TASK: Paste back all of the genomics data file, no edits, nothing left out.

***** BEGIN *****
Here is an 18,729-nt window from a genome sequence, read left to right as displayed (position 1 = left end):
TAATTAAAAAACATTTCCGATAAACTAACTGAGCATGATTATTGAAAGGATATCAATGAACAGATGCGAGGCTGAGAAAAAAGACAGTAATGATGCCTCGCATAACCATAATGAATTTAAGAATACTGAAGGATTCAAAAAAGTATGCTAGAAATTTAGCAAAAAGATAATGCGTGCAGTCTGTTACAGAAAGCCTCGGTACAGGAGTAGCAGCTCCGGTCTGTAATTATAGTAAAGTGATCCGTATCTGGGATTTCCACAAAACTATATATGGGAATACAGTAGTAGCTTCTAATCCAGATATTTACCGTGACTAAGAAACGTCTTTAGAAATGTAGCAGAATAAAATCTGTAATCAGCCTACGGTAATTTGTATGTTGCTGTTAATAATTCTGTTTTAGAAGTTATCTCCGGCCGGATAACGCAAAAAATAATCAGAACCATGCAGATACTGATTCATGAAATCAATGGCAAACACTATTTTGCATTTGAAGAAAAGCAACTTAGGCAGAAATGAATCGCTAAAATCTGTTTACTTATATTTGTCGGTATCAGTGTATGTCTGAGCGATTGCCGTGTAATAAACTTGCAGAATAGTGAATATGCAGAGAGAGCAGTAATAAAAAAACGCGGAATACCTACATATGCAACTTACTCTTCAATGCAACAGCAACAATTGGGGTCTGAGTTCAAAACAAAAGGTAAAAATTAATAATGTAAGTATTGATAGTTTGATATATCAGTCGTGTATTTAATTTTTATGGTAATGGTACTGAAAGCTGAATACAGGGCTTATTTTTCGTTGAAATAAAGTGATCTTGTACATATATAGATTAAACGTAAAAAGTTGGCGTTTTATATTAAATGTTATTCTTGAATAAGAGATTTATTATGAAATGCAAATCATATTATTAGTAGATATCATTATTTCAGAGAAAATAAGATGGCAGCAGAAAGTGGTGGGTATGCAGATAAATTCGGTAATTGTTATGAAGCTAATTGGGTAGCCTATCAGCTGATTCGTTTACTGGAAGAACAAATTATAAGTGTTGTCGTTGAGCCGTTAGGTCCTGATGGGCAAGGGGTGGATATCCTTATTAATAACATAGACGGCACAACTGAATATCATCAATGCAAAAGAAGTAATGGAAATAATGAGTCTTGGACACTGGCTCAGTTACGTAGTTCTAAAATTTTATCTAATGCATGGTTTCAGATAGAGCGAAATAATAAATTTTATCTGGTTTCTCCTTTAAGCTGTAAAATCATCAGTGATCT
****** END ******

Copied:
Here is an 18,729-nt window from a genome sequence, read left to right as displayed (position 1 = left end):
TAATTAAAAAACATTTCCGATAAACTAACTGAGCATGATTATTGAAAGGATATCAATGAACAGATGCGAGGCTGAGAAAAAAGACAGTAATGATGCCTCGCATAACCATAATGAATTTAAGAATACTGAAGGATTCAAAAAAGTATGCTAGAAATTTAGCAAAAAGATAATGCGTGCAGTCTGTTACAGAAAGCCTCGGTACAGGAGTAGCAGCTCCGGTCTGTAATTATAGTAAAGTGATCCGTATCTGGGATTTCCACAAAACTATATATGGGAATACAGTAGTAGCTTCTAATCCAGATATTTACCGTGACTAAGAAACGTCTTTAGAAATGTAGCAGAATAAAATCTGTAATCAGCCTACGGTAATTTGTATGTTGCTGTTAATAATTCTGTTTTAGAAGTTATCTCCGGCCGGATAACGCAAAAAATAATCAGAACCATGCAGATACTGATTCATGAAATCAATGGCAAACACTATTTTGCATTTGAAGAAAAGCAACTTAGGCAGAAATGAATCGCTAAAATCTGTTTACTTATATTTGTCGGTATCAGTGTATGTCTGAGCGATTGCCGTGTAATAAACTTGCAGAATAGTGAATATGCAGAGAGAGCAGTAATAAAAAAACGCGGAATACCTACATATGCAACTTACTCTTCAATGCAACAGCAACAATTGGGGTCTGAGTTCAAAACAAAAGGTAAAAATTAATAATGTAAGTATTGATAGTTTGATATATCAGTCGTGTATTTAATTTTTATGGTAATGGTACTGAAAGCTGAATACAGGGCTTATTTTTCGTTGAAATAAAGTGATCTTGTACATATATAGATTAAACGTAAAAAGTTGGCGTTTTATATTAAATGTTATTCTTGAATAAGAGATTTATTATGAAATGCAAATCATATTATTAGTAGATATCATTATTTCAGAGAAAATAAGATGGCAGCAGAAAGTGGTGGGTATGCAGATAAATTCGGTAATTGTTATGAAGCTAATTGGGTAGCCTATCAGCTGATTCGTTTACTGGAAGAACAAATTATAAGTGTTGTCGTTGAGCCGTTAGGTCCTGATGGGCAAGGGGTGGATATCCTTATTAATAACATAGACGGCACAACTGAATATCATCAATGCAAAAGAAGTAATGGAAATAATGAGTCTTGGACACTGGCTCAGTTACGTAGTTCTAAAATTTTATCTAATGCATGGTTTCAGATAGAGCGAAATAATAAATTTTATCTGGTTTCTCCTTTAAGCTGTAAAATCATCAGTGATCT